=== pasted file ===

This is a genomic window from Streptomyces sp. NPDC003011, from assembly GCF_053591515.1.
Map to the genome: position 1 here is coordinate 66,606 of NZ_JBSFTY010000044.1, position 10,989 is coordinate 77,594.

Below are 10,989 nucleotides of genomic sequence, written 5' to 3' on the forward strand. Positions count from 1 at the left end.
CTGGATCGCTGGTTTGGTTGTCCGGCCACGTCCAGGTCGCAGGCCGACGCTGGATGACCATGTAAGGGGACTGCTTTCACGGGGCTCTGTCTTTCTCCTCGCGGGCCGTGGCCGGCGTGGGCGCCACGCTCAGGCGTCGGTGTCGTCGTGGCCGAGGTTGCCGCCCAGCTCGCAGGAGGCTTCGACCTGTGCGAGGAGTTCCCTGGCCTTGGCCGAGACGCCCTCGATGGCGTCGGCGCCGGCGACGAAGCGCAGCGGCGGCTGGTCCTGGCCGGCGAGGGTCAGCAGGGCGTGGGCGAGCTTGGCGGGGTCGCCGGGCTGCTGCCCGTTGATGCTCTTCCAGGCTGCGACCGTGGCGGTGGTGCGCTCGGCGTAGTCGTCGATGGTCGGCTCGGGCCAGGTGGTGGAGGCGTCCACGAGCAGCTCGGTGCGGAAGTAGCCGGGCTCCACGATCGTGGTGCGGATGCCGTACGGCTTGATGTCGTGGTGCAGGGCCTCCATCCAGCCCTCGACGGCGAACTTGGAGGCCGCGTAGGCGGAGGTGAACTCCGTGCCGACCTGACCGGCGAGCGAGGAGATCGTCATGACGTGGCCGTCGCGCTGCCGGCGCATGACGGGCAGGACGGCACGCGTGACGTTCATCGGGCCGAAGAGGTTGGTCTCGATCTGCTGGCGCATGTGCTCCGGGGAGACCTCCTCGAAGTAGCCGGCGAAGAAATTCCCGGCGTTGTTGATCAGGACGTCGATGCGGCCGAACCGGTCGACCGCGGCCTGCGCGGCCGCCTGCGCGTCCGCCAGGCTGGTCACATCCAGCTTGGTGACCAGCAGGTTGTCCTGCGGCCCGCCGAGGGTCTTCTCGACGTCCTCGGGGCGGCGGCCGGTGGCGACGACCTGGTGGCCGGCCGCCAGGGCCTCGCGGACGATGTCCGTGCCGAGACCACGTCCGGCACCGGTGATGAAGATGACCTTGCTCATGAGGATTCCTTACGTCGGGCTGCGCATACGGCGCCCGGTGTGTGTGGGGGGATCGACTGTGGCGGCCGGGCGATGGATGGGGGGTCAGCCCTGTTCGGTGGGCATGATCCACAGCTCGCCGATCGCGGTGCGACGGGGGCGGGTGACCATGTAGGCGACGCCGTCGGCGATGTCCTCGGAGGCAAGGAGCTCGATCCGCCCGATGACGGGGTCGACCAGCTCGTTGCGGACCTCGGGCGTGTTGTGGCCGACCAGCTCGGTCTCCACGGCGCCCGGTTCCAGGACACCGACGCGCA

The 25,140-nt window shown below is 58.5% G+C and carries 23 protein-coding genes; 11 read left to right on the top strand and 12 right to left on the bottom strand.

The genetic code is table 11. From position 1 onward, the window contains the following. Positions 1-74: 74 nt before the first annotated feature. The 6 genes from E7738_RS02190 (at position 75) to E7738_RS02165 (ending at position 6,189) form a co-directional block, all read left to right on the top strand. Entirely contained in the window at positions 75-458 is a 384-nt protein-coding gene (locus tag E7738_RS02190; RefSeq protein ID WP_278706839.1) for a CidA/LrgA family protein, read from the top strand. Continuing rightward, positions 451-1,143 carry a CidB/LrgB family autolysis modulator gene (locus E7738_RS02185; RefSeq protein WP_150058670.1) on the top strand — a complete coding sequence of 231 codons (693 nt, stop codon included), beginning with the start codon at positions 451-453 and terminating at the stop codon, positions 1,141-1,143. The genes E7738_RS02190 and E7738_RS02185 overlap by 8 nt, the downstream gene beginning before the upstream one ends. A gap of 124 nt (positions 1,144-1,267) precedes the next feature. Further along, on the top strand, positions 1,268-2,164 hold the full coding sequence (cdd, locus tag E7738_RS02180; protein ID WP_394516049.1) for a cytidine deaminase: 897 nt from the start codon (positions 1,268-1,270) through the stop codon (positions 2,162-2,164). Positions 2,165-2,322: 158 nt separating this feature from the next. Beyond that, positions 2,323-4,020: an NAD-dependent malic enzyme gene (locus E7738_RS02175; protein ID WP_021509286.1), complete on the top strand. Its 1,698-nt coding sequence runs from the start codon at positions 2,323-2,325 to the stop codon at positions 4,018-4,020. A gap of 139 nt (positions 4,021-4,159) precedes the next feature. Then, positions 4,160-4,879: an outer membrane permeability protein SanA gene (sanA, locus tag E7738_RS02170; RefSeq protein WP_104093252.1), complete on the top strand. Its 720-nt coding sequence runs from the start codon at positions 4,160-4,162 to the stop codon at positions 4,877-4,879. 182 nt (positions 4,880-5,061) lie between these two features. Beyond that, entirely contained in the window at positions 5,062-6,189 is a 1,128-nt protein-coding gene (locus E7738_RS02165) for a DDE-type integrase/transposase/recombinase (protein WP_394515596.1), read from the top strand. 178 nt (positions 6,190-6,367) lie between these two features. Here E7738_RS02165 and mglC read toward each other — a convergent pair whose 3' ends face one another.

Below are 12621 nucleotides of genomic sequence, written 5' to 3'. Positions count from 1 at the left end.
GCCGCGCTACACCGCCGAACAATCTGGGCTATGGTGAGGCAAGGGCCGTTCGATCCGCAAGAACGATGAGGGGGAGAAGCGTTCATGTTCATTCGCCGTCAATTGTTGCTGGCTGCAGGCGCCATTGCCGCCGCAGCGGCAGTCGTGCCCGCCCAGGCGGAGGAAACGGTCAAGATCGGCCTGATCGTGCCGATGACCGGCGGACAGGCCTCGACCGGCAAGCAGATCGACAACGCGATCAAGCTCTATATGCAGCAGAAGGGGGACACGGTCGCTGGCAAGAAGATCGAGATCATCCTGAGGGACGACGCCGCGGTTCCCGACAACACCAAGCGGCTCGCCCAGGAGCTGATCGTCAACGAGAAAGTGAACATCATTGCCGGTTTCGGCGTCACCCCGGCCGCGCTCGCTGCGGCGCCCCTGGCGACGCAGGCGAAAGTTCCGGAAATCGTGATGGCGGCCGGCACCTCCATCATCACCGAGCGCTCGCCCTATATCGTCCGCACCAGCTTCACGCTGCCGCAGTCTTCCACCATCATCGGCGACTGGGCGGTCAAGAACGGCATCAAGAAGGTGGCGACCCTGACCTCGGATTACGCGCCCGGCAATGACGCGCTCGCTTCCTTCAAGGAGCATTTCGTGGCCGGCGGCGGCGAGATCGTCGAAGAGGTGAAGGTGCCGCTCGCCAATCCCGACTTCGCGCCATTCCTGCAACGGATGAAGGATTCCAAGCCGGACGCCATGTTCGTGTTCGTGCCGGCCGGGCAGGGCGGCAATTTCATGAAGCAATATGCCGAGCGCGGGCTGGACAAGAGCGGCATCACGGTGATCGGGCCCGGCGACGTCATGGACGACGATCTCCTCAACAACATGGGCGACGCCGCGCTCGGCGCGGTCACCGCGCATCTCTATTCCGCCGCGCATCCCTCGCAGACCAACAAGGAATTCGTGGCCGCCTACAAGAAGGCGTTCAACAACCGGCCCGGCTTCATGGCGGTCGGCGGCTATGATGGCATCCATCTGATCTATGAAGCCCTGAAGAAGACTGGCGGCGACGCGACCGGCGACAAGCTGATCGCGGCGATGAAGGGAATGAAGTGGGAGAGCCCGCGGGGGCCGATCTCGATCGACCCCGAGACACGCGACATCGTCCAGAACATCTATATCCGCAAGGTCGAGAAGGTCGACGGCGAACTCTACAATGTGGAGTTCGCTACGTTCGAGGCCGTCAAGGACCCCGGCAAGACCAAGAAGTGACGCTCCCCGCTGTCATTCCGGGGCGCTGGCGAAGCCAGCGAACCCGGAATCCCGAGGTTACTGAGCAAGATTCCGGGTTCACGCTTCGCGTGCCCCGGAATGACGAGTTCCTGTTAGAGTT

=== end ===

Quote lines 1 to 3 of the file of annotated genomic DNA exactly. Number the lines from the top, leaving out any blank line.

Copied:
This is a genomic window from Streptomyces sp. NPDC003011, from assembly GCF_053591515.1.
Map to the genome: position 1 here is coordinate 66,606 of NZ_JBSFTY010000044.1, position 10,989 is coordinate 77,594.

Below are 10,989 nucleotides of genomic sequence, written 5' to 3' on the forward strand. Positions count from 1 at the left end.